Painting of a group of medieval monks praying for the Abbot's death.

The Monk and the Abbots, a Medieval Christian Folktale

The Monk and the Abbots is an old Christian parable first recorded by a 13th-century cleric named Odo of Cheriton. He wrote over a hundred fables and parables, usually Aesopic, and often with Christian sermons tacked onto the ends of them. This is one of my favourites.

In keeping with tradition, this is a retelling in my own words.

The Fable

The fable begins at a monastery long ago, with a generous abbot who gave his monks ample three-course dinners. The monks, though, had appetites that were not so easily quenched, and they grumbled about having too little to eat, saying, “Let us pray that he will die soon.”

Some time later, the abbot died, and a new abbot took over. He was a conservative man, so he gave his monks two-course meals. The monks complained yet again, saying, “Let us pray that he will die soon.”

Sometime in the future, the second abbot died, and a third took his place. This abbot was more austere with his rations, giving his monks paltry one-course meals. The monks were livid, and they prayed to God for the abbot’s quick demise. But one of the monks said, “Meanwhile, I shall pray that the abbot stays strong and safe.”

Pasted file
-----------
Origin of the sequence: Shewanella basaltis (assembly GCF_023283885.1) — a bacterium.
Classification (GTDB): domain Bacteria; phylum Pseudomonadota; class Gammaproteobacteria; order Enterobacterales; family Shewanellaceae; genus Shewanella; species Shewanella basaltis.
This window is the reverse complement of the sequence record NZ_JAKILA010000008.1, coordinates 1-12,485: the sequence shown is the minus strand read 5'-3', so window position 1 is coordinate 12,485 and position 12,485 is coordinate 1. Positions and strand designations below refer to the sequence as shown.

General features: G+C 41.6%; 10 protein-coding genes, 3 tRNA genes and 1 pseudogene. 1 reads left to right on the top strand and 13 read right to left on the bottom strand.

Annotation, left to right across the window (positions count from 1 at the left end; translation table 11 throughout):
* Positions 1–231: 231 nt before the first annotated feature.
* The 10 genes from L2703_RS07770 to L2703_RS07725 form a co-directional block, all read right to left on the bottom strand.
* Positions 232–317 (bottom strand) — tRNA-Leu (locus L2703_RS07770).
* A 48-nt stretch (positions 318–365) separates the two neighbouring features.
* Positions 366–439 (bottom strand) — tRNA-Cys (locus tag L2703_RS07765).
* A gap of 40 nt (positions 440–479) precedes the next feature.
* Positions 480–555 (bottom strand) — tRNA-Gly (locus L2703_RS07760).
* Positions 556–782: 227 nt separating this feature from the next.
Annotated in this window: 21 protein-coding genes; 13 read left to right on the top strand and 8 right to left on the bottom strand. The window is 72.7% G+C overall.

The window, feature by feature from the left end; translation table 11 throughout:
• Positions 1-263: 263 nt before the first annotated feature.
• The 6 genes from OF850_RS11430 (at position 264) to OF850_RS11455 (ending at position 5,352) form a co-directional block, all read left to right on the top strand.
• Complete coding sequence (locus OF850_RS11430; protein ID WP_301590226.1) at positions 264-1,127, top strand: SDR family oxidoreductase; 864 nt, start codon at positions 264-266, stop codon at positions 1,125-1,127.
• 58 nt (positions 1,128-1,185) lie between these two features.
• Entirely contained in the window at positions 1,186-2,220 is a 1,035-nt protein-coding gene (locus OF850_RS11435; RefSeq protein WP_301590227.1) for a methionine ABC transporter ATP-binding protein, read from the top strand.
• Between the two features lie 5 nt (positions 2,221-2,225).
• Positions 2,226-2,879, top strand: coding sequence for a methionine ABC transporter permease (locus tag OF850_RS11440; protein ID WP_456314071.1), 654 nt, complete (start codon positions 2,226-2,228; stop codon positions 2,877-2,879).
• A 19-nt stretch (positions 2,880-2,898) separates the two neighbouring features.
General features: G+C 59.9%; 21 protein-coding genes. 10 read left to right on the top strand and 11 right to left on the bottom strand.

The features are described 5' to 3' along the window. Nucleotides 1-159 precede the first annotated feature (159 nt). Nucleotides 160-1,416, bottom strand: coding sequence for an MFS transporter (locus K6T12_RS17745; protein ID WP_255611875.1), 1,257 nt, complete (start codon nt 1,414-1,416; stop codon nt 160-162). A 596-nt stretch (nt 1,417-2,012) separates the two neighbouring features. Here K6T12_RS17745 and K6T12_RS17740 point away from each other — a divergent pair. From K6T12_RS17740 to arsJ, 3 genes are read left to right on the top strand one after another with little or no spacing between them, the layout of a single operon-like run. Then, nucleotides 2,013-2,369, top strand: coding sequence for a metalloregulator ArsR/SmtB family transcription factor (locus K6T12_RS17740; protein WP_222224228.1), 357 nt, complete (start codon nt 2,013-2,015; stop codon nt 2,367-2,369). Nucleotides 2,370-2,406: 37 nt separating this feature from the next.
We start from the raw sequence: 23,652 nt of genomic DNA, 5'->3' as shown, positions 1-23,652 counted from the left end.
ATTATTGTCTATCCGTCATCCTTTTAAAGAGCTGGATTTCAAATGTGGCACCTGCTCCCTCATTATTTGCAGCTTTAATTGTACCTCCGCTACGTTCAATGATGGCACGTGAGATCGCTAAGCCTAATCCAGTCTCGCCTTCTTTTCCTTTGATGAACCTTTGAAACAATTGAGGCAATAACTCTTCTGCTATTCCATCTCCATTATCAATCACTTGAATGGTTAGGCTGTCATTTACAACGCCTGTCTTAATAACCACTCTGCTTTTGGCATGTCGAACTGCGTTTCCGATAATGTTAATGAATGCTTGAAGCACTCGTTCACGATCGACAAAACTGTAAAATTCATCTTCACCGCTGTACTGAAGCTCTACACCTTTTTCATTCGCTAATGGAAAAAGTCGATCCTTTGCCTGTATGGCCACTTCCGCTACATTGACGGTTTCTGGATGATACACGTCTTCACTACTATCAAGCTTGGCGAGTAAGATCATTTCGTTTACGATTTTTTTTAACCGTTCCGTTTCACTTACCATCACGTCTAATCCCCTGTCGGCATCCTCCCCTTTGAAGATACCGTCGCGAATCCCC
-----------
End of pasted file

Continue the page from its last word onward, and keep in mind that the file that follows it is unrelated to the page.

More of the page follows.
The others were aghast. “Why would you say such a thing?”

The monk explained, “Our first abbot gave us three meals, the second gave us two, and now we have one. If this trend continues, the next abbot will give us none, and we will starve.”

The Moral

The moral of The Monk and the Abbots is Seilde comed se betere, or, in more contemporary English, bad situations seldom get better.

Perhaps you’re hoping for the next politician to be better than the last, for a dastardly corporation to lose its monopoly, or for Google’s next core algorithm update to start sending more traffic to this website. But so far, the changes haven’t been good, and there’s no reason to think the next change will be any different.

I told this fable to a friend of mine, and he said that we ought to take matters into our own hands. If the abbot isn’t giving you enough food, perhaps it would be best to leave the monastery and strike out on your own, making your own good fortune. Perhaps that’s so. Or maybe I need to find some fables about the foibles of revolution.

Anyway, Odo wrote a medieval fable that’s quite good: Belling the Cat.

You might also like an old Russian fable: The Two Horses.

Juan Artola Miranda

I am Juan Artola Miranda, a fabulist living in the Mexican Caribbean. My friends know me by the name of my father's father, but that name grew into something bigger, my writing reaching tens of millions of readers. It was too strong for me to control. Artola Miranda is the name of my mother's mother. It's a better name for a fabulist.

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